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Consumer exposure to fragrance ingredients extremely low - study

Source: Release Date:2024-02-20 301
Personal CareRaw Materials & Ingredients Research
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A paper published in Regulatory Toxicology and Pharmacology reveals consumer exposure to fragrance is orders of magnitude below thresholds of concern. This is based a comparing exposure to approximately 3,000 in-use fragrance-producing ingredients to their respective TTCs and DSTs.

A new study from the Research Institute for Fragrance Materials, Inc. and Creme Global, the scientific modeling, data analytics, and computing company, compares the fragrance exposure of the highest-end product users to the Threshold of Toxicological Concern (TTC) and Dermal Sensitization Threshold (DST) to determine a realistic understanding of consumer exposure to fragrance. 


The TTC is based on the U.S. Food and Drug Administration’s Threshold of Regulation, which it expands on to include consideration of an ingredient’s molecular structure in conjunction with its toxicity data. The TTC approach is internationally recognised by regulators including the European Food Safety Authority (EFSA).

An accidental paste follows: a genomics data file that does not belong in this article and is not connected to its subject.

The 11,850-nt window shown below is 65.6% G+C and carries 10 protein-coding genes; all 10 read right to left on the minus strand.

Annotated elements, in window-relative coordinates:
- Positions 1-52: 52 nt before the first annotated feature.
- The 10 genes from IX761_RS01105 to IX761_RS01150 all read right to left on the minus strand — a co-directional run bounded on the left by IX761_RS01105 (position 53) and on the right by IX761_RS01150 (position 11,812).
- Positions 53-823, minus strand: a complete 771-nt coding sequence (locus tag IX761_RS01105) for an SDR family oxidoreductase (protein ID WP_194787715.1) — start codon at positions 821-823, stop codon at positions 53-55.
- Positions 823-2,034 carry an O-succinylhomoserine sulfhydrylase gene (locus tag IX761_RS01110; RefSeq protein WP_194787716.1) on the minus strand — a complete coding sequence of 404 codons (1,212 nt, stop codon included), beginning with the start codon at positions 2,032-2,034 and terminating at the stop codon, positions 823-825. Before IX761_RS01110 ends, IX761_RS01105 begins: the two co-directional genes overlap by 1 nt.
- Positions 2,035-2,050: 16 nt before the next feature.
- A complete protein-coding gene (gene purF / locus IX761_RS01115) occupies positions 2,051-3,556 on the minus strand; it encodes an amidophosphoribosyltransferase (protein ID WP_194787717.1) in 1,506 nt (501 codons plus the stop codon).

The study authors compared exposure to the approximately 3,000 in-use fragrance-producing ingredients to their respective TTCs and DSTs. Representative fragrance ingredients were randomly selected and analysed for exposure distribution by product type (i.e., personal, household, oral, and air care) and route of exposure. Exposure calculations were performed by the Creme-RIFM Aggregate Exposure model, which provides realistic exposure estimates that consider all fragrances the population is exposed to across all products used.


The study’s lead author, Isabelle Lee, Ph.D., Senior Scientist of Dermatotoxicology at RIFM, explained, “We found that 76% of fragrance-producing ingredients fall below their TTC levels when compared to the systemic exposure experienced by the highest-end users, while 99% of fragrance ingredients are below inhalation exposure TTC levels.”


Paper co-author Anne Marie Api, PhD, RIFM’s president, explained, “It may seem there is a lot of an ingredient in a product because our nose tells us it’s there. But our olfactory sense is far better than most realise. We can easily detect something at concentrations of parts per million and, in many cases, parts per billion. Thus, very little fragrance is required to impart a desired scent.”


Read the published paper https://doi.org/10.1016/j.yrtph.2024.105569.

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